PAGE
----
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Go Green by Thrift Shopping, Donating Your Old Clothes

Buying your clothes at a second-hand store in Cupertino can save money, and donating your old threads instead of throwing them away will keep them out of a landfill.

If you’re in the market for some new threads, consider buying old ones. Thrift store shopping can be a great way to save money and reduce your impact on the environment, if you can stand to wear gently-used garments—ones that have seen a wash cycle, of course.

Think about it, anything you've worn once is really used clothing so why not consider helping out our landfills.

Also, donating your old clothes to a second-hand store, instead of throwing them in the trash will keep your contribution from ending up in a landfill. Some thrift shops will even buy your old digs, cha-ching.  

Here a few in the Cupertino area. If we missed a good one, please add it in the comments.

Goodwill, 1125 S. De Anza Blvd., San Jose, 408-252-3193

Happy Dragon Thrift Shop, 245 W. Main Street, Los Gatos, 408-354-4072

The Echo Shop, 14554 Big Basin Way, Saratoga, 408-867-3995

American Cancer Society Discovery Shop, 243 Main St., Los Altos, 650-949-0505 

 Like any other industrialized nation, the United States produces a lot. We are a nation of producers and consumers. We buy new things, then we throw away the packaging. In some cases, we trash the actual things we buy when they become damaged or obsolete, then we buy more new things.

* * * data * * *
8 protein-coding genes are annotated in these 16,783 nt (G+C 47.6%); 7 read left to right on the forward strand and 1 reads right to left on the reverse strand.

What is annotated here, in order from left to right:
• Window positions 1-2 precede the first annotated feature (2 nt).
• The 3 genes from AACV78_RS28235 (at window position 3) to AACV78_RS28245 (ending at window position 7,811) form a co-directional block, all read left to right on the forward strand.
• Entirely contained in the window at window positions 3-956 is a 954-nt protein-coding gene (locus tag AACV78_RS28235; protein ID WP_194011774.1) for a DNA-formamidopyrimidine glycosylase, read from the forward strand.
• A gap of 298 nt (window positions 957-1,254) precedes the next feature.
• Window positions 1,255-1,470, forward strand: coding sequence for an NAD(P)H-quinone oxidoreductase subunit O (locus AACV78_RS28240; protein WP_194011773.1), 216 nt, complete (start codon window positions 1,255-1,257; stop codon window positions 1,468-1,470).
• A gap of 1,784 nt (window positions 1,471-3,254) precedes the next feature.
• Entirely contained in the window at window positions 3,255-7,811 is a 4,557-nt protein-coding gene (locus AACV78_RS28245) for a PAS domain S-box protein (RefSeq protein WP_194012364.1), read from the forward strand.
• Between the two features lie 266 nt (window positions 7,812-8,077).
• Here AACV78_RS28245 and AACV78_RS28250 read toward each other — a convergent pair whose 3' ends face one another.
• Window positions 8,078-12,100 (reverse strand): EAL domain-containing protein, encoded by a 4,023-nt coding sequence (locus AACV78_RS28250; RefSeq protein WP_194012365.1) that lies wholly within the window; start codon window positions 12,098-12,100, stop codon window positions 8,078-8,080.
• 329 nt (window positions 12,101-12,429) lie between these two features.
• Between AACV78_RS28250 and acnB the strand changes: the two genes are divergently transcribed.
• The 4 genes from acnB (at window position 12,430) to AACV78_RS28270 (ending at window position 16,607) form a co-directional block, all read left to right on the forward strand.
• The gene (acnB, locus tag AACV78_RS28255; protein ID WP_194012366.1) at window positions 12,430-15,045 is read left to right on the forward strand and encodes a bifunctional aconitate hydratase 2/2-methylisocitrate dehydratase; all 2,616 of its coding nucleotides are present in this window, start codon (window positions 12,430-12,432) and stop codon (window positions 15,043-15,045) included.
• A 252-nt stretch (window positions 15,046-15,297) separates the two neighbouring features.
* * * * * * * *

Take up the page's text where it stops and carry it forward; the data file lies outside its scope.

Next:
This makes for a lot of waste, most of which—56 percent, according to the Environmental Protection Agency—will end up in a landfill

Though clothing and other textiles made up less than 10 percent of municipal solid waste—things we use and throw away each day, like product packaging, food scraps, grass clippings, sofas, computers, tires and refrigerators—produced in 2010, it’s still about 13 million tons of the stuff, according to the EPA

Only 15 percent of the textiles thrown away in 2010 were recovered for recycling.

We are getting better at recycling, but we’re also producing more waste. The EPA estimates that the rate at which we recycle municipal solid waste has increased from less than 10 percent in 1980 to approximately 34 percent in 2010. However, during that time, the amount of waste produced per person per day has increased from 3.66-4.43 pounds, according to the agency.

Are you a thrift shopper or donator? Have you sold your threads to a second-hand store? Let us know in the comments section.

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